Federal employment laws typically apply only to workers who are employed in the United States or its territories. Employees who work overseas must generally rely on the employment laws of the country or region in which they work.
However, there are exceptions for U.S. citizens who work abroad and are employed by New York companies or those controlled by U.S. firms.
Several major U.S. discrimination laws apply
The primary federal employment laws applicable to U.S. citizens working in other countries include:
- Title VII of the U.S. Civil Rights Act: Title VII prohibits discrimination based on race, sex, religion, color, national origin, and pregnancy.
- Age Discrimination in Employment Act: The ADEA forbids discrimination based on age against workers and applicants over the age of 40.
- Americans with Disabilities Act: The ADA prohibits discrimination against employees on the basis of a real or perceived disability.
- Uniformed Services Employment and Reemployment Rights Act: The USERRA applies only to reservists and veterans working overseas for the federal government or firms under U.S. control.
Most employment laws do not or may not apply
The laws listed above contain specific language protecting some U.S. citizens who work abroad. However, most employment laws either contain no protections for overseas employees or are unclear over whether protections exist, including:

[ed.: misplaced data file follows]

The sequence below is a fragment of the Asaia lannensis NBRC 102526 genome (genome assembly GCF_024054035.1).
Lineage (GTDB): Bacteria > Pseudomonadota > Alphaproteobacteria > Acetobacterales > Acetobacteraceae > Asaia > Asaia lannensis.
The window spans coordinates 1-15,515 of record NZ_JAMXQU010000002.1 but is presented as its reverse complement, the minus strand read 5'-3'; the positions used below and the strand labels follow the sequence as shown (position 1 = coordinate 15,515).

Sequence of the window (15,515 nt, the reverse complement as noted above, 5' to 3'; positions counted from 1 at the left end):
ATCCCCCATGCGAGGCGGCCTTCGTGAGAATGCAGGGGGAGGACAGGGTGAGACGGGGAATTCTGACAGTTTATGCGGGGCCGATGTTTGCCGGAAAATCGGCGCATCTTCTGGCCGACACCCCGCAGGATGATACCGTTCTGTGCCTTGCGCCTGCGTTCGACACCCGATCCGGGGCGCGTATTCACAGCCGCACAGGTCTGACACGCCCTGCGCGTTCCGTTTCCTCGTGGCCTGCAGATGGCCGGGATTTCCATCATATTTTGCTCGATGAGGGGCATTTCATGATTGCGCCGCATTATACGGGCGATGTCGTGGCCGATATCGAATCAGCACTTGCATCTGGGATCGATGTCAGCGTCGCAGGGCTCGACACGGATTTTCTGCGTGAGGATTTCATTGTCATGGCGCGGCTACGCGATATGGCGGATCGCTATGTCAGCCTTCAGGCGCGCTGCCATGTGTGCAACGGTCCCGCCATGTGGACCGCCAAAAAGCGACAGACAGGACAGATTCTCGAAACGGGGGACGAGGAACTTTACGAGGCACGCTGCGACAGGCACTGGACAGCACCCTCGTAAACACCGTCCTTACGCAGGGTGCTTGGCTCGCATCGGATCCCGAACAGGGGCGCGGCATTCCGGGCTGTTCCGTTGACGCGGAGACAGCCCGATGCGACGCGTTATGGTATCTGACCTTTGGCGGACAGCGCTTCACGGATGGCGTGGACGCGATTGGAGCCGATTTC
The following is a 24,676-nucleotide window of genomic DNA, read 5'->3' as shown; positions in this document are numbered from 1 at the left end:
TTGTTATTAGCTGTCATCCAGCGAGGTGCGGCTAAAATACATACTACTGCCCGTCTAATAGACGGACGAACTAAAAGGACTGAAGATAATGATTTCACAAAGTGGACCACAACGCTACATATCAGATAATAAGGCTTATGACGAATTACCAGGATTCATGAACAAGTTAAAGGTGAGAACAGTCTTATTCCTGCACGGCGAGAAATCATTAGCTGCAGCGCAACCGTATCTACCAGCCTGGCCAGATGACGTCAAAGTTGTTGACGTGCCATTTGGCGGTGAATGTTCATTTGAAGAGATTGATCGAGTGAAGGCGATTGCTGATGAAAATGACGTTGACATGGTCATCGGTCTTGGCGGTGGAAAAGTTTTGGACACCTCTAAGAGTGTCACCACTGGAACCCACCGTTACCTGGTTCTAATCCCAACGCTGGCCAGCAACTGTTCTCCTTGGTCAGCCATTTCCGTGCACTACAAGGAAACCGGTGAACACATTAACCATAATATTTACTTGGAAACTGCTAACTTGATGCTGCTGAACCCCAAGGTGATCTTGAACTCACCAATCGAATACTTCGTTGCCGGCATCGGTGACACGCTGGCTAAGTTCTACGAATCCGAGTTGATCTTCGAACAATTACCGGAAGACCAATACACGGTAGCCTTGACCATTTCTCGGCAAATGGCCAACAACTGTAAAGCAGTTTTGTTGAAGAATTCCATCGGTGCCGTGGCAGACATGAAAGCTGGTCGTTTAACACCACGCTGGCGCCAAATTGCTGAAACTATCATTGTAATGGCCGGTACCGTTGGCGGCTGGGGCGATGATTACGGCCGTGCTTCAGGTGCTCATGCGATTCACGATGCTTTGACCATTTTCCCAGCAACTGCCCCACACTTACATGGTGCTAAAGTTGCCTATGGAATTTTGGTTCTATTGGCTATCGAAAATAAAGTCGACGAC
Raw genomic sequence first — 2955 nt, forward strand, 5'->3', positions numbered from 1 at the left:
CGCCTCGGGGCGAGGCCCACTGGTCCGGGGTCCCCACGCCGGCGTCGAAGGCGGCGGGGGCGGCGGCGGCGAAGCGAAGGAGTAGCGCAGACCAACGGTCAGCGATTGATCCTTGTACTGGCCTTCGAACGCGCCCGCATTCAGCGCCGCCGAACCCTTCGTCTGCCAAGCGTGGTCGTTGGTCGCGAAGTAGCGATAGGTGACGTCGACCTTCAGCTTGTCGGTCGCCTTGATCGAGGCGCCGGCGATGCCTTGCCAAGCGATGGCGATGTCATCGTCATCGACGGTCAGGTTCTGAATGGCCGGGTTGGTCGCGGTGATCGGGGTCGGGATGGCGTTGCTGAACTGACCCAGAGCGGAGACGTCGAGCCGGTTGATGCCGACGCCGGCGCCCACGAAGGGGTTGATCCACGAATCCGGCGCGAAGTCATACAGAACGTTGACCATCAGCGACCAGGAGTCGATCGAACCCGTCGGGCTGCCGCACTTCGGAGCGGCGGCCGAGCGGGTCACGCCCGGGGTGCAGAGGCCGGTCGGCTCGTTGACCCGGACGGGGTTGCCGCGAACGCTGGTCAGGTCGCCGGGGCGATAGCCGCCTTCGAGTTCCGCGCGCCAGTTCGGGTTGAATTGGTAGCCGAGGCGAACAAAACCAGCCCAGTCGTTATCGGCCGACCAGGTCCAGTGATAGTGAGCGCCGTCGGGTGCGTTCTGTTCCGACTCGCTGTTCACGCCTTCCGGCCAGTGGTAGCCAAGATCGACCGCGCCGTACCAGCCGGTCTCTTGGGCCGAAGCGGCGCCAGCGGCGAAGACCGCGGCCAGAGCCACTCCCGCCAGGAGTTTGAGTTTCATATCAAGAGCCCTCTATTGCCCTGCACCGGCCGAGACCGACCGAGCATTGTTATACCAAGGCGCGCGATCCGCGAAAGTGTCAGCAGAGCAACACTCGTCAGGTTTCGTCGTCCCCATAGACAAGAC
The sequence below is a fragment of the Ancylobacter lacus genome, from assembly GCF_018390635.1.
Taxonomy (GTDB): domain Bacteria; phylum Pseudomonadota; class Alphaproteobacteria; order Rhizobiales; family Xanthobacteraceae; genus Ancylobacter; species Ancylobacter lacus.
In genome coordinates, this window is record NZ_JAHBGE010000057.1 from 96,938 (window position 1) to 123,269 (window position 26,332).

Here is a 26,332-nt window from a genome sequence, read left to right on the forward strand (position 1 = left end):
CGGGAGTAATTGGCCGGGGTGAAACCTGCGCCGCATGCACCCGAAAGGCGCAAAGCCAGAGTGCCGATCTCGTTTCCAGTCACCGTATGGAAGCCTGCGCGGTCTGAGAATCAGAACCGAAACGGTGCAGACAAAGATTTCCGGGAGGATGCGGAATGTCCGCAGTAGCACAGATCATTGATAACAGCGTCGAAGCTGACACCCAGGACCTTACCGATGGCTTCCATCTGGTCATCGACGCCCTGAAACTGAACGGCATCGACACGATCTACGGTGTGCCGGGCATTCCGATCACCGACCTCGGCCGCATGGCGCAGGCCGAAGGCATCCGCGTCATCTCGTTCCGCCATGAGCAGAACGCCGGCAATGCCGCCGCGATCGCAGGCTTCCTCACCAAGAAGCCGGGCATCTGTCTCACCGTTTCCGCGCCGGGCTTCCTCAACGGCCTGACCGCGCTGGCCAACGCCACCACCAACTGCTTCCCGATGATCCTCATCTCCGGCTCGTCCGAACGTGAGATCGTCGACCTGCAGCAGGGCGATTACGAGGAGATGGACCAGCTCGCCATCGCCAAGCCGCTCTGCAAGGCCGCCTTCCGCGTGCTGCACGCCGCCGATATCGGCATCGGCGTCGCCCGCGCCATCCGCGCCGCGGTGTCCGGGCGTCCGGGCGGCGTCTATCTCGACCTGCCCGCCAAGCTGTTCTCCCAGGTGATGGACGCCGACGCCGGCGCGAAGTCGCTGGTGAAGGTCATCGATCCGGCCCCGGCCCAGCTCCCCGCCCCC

- Equal Pay Act: The EPA prohibits employers from paying lower wages to similarly qualified workers based on gender. This law applies only inside the U.S.
- Fair Labor Standards Act: The FLSA provides certain basic protections for workers , such as minimum and overtime wages. It generally does not apply to work performed abroad unless the employee person performed work both in the U.S. and abroad in the same workweek.
- Family and Medical Leave Act: The FLMA requires certain employers to provide eligible workers with 12 weeks of unpaid leave for serious health matters afflicting them or their family members. The law contains no reference to workers in another country, who are routinely considered ineligible.
- Occupational Safety and Health Act: OSHA rules only apply to workplaces inside the United States and its territories.
New York laws only apply to employees who live or work in New York
Laws that are specific to New York, including the New York State Human Rights Law, the New York City Human Rights Law, and the New York Labor Law, only cover employees who reside or perform their work in New York. An employee who works for a New York company but is based overseas, or even in another state, typically cannot seek the protections afforded under New York law.
Federal workplace protections outside the U.S. can be murky
U.S. labor laws are complicated and can clash with employment rules and practices in other countries. It is advisable to check your employment agreement or employee handbook to see whether U.S. employment and discrimination statutes have been incorporated or whether certain treaties exist that may apply federal or local employment laws to your employment.